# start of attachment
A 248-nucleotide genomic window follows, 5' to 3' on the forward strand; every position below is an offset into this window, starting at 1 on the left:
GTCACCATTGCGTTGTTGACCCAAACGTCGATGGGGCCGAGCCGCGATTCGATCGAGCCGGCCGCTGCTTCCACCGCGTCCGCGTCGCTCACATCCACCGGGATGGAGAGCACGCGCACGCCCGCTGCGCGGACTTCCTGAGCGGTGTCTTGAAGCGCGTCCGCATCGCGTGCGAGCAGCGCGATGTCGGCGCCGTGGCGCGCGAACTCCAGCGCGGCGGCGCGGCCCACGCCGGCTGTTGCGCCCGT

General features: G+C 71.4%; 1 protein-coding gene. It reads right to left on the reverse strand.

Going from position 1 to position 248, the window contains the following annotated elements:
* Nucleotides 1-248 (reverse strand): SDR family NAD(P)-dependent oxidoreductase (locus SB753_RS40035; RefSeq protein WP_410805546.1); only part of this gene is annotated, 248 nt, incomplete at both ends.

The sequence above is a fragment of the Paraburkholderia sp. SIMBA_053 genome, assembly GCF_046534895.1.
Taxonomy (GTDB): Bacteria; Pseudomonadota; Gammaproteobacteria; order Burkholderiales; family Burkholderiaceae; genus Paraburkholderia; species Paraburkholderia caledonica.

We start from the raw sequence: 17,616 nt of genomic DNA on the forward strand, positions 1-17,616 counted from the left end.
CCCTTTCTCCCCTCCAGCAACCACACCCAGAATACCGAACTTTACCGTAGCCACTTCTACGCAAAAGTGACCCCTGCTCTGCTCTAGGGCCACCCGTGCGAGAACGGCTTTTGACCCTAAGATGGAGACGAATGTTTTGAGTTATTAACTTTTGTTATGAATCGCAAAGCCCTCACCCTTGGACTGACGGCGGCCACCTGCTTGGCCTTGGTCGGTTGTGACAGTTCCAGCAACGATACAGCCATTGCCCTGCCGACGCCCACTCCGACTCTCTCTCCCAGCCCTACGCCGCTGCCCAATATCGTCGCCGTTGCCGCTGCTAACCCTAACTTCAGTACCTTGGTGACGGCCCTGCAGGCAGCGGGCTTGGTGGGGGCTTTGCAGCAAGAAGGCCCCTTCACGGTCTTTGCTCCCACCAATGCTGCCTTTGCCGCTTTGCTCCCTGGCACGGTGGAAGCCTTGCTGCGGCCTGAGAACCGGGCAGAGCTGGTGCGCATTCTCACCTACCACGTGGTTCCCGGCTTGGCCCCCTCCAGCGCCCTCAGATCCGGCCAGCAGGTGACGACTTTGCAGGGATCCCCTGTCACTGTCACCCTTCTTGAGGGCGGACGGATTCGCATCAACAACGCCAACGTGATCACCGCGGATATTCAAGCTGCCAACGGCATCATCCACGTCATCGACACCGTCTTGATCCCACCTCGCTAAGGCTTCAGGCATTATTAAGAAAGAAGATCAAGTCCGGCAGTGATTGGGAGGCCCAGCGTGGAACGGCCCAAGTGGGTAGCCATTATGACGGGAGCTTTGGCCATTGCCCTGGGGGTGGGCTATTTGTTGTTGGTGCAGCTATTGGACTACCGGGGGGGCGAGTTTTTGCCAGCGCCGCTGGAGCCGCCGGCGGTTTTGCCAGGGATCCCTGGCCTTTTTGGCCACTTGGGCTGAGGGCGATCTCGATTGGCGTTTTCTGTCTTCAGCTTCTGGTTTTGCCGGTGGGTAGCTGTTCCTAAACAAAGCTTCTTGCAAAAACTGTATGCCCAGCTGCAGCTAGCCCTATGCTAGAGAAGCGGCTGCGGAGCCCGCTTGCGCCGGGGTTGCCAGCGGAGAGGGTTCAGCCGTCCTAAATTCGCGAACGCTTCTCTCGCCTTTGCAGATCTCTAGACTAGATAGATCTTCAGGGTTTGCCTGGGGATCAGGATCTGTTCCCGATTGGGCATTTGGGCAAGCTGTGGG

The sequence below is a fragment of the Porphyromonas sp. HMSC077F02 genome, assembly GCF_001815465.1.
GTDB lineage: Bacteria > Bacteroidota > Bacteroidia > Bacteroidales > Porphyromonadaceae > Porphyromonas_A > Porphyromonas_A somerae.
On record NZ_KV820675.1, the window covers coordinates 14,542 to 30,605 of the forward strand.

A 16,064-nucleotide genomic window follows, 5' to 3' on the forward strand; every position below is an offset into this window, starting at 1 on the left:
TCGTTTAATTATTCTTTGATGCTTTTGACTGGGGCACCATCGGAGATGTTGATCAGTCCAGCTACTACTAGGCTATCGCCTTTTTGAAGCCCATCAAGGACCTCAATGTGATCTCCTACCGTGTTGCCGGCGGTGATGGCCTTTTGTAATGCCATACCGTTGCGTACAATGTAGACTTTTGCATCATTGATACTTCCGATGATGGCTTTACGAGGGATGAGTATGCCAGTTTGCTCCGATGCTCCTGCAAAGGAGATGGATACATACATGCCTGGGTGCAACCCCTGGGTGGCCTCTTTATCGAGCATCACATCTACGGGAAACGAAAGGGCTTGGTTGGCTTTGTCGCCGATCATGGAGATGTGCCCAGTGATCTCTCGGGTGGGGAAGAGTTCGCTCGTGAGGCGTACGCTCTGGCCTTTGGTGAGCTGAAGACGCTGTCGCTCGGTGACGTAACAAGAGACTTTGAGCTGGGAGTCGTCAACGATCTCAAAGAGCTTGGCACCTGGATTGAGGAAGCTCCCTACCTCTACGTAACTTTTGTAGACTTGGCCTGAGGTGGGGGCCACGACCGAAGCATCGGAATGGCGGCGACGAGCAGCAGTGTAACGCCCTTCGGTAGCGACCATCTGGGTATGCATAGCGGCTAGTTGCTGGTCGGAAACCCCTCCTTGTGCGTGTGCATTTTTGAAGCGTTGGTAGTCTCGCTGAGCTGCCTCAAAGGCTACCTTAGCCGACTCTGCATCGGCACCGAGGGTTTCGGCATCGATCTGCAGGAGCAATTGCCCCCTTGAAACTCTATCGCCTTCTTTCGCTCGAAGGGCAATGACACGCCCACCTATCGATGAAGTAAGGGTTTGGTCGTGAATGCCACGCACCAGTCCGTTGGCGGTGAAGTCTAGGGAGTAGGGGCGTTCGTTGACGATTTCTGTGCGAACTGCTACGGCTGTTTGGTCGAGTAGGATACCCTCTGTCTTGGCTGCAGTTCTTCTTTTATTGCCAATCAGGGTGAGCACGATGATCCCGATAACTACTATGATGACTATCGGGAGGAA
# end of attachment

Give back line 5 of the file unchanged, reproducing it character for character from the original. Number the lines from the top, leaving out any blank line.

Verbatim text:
* Nucleotides 1-248 (reverse strand): SDR family NAD(P)-dependent oxidoreductase (locus SB753_RS40035; RefSeq protein WP_410805546.1); only part of this gene is annotated, 248 nt, incomplete at both ends.